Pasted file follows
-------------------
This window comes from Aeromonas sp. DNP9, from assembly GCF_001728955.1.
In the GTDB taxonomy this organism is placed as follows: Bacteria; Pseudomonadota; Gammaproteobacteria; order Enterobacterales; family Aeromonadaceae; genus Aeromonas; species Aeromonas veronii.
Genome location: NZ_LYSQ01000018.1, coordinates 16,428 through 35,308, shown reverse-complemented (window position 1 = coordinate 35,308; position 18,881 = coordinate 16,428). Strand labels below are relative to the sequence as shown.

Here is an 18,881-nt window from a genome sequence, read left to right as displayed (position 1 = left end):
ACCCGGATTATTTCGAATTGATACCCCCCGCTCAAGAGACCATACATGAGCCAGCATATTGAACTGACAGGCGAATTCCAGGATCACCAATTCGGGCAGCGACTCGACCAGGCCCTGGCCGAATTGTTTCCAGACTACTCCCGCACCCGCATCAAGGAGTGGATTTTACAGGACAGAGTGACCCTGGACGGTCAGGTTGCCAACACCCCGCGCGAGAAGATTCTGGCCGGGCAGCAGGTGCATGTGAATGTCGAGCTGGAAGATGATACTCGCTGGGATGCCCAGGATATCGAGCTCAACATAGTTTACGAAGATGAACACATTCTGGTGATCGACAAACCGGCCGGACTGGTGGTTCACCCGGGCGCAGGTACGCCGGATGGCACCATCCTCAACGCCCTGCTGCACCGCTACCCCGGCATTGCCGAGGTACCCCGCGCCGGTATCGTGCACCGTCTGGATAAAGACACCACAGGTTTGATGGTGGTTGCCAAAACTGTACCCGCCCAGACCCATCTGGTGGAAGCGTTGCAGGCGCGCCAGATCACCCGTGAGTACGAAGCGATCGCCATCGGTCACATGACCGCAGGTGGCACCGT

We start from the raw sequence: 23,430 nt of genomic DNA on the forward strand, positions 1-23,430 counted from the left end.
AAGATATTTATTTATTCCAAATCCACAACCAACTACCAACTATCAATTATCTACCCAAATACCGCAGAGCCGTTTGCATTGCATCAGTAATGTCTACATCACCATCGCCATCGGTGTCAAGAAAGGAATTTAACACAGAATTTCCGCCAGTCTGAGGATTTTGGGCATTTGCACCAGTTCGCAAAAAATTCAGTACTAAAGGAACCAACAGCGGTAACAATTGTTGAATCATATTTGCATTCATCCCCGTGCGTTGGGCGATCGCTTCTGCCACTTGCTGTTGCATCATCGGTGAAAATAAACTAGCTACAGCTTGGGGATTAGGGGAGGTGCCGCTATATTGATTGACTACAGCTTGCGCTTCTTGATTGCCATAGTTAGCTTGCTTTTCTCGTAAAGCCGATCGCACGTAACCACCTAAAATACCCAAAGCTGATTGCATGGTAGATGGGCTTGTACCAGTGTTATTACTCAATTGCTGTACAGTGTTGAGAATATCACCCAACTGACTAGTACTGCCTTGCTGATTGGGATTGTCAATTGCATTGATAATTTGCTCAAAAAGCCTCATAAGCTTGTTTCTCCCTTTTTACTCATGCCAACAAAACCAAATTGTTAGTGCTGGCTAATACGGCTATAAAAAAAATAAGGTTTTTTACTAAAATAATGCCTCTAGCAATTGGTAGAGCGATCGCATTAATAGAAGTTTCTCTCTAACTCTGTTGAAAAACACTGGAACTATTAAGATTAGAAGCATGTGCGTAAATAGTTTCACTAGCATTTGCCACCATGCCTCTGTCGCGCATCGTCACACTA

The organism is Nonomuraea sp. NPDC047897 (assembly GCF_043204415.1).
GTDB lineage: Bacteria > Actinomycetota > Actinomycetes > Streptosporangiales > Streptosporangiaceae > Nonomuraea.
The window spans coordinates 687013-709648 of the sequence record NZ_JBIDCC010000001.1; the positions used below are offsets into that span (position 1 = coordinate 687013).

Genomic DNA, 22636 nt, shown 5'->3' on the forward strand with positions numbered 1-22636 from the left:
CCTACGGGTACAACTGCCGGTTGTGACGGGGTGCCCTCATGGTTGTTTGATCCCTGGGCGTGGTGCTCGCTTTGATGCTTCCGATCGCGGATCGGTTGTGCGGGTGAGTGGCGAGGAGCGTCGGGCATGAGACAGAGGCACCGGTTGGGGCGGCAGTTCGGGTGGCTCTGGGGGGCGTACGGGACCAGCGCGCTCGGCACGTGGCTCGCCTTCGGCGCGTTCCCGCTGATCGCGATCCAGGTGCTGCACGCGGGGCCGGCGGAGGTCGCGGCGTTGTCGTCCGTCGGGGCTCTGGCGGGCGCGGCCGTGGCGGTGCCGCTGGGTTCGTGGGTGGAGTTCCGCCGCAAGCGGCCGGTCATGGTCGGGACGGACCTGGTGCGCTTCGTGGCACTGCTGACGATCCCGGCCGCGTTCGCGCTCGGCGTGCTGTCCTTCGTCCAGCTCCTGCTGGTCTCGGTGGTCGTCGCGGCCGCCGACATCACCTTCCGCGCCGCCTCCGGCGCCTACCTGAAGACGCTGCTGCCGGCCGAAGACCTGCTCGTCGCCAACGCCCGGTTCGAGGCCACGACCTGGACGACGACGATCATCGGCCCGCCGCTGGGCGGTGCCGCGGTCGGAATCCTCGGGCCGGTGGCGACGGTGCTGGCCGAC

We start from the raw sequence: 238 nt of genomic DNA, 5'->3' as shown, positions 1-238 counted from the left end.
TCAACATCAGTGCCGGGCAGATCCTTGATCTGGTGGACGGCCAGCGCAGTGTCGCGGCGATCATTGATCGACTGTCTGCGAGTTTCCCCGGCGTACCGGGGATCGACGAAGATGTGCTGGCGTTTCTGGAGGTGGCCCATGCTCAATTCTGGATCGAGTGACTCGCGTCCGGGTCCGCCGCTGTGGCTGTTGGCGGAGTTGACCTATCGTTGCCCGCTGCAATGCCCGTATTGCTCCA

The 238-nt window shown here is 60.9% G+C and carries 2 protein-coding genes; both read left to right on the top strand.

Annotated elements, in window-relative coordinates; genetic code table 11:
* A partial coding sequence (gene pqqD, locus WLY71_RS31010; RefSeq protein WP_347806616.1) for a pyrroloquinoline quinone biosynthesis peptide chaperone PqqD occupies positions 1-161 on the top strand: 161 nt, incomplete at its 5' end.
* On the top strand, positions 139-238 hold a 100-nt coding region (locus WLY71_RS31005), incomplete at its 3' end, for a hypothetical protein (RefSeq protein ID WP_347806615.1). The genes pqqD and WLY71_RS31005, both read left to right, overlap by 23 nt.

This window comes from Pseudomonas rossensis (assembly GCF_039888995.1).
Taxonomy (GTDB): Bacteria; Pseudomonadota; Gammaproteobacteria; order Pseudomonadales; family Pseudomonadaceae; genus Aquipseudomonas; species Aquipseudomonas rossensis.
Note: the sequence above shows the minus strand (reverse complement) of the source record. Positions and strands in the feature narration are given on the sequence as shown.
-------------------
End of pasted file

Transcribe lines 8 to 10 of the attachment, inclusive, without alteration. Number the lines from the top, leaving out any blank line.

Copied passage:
The organism is Nonomuraea sp. NPDC047897 (assembly GCF_043204415.1).
GTDB lineage: Bacteria > Actinomycetota > Actinomycetes > Streptosporangiales > Streptosporangiaceae > Nonomuraea.
The window spans coordinates 687013-709648 of the sequence record NZ_JBIDCC010000001.1; the positions used below are offsets into that span (position 1 = coordinate 687013).